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CNN Tees Up John Lewis to Liken Voter ID Laws to Jim Crow

Civil rights leader Rep. John Lewis (D-Ga.) has said new voter ID laws reflect old Jim Crow laws, and CNN's Carol Costello played right into his outlandish rhetoric on Friday morning.

"Are you kind of stunned we're talking about these kinds of things in this day and age, with your history, I mean?" Costello asked the liberal congressman of the debate over voter ID laws. He answered in the affirmative and again likened voter ID laws to Jim Crow. 

"People are not being beaten, or trampled by horses or chased by police dogs, but it takes us back to another day and another period. And as Americans, we should not want to even dream about the past," he stated.

[Video below. Audio here.]

Costello had actually played devil's advocate with Lewis before her softball question, but she followed that one up with another soft question to Lewis: "Does your office get many calls from people who feel disenfranchised?"

"I would urge and encourage people all across America that they must participate, they must get out and vote, and let nothing but nothing keep them from casting their votes," he insisted.

The same congressman recklessly used an anti-Nazi statement to decry Republicans, but CNN still had no trouble teeing him up to compare the new laws to Jim Crow.

A partial transcript of the interview, which aired on CNN Newsroom on September 14 at 10:23 a.m. EDT, is as follows:

[10:23]

CAROL COSTELLO: The fight over voter ID laws is red hot in Pennsylvania, just 53 days before the Presidential election. The state's new law that requires voters to show a picture ID is now in Pennsylvania Supreme Court. At issue, whether this new requirement will keep minority and poor voters from the polls. It's a charge we've heard in Florida, Ohio, and Colorado, and something Congressman John Lewis has called a throwback to the Jim Crow south.

(...)

COSTELLO: What do you expect to happen in Pennsylvania?

(...)

COSTELLO: So I know we've been having this argument for many, many months now, but Republicans would say most of us have a picture ID, it's not hard to get one in the state of Pennsylvania. So what's the big deal?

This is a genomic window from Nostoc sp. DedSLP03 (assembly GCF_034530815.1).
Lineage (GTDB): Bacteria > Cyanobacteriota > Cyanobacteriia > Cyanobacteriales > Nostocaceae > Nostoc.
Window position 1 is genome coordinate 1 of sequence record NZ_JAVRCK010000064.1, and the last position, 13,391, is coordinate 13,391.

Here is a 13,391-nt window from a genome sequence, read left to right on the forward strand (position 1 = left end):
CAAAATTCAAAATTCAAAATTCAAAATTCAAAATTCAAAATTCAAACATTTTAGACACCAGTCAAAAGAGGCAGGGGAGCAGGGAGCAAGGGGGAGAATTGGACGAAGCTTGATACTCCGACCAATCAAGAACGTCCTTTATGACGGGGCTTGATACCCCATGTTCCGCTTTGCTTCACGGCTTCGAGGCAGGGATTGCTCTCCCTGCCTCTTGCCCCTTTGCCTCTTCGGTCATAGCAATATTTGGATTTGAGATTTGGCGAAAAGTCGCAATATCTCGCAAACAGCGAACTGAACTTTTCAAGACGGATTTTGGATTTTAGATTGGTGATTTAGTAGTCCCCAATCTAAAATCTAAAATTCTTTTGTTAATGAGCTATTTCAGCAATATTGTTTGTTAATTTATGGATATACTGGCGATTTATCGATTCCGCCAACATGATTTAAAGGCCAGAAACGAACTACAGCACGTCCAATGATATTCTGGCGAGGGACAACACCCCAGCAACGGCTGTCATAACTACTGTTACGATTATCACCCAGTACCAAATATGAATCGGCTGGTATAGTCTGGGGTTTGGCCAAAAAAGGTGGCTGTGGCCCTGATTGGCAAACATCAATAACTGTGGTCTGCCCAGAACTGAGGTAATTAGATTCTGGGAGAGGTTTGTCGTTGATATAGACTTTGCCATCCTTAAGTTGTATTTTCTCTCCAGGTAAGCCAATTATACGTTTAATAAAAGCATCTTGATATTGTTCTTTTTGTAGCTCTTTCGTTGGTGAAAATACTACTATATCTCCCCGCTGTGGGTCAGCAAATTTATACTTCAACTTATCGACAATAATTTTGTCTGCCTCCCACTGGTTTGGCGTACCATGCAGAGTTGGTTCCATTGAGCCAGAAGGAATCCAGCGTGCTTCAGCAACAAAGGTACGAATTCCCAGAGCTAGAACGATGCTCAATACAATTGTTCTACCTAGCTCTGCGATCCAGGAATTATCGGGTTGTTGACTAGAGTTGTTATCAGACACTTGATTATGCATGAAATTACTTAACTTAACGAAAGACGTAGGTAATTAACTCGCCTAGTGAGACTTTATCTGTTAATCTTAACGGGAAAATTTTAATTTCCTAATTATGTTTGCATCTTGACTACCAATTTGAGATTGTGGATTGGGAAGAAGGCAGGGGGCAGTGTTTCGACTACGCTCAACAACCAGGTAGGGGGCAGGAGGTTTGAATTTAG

(...)

COSTELLO: This election could come down to a few hundred votes in key areas as you know. In the key battleground state of Florida, election officials there purged 200 people it says should not be allowed to vote. If it found those people ineligible, isn't that be a good thing that they purged these people from the rolls?

(...)
                   
COSTELLO: Are you kind of stunned we're talking about these kinds of things in this day and age, with your history, I mean?

Rep. JOHN LEWIS (D-Ga.): Well, I'm really shocked. For me, it is unreal, it is unbelievable. It may not be the literacy tests, it may not be a poll tax, it may not be asking people to count the number of bubbles on a bar of soap, or the number of jelly beans in a jar. People are not being beaten, or trampled by horses or chased by police dogs, but it takes us back to another day and another period. And as Americans, we should not want to even dream about the past.

COSTELLO: Does your office get many calls from people who feel disenfranchised?

LEWIS: Well, there are people who have called, and other reports I have heard, that people are showing up trying to participate, trying to vote without a voter ID. I would urge and encourage people all across America that they must participate, they must get out and vote, and let nothing but nothing keep them from casting their votes.

-- Matt Hadro is a News Analyst at the Media Research Center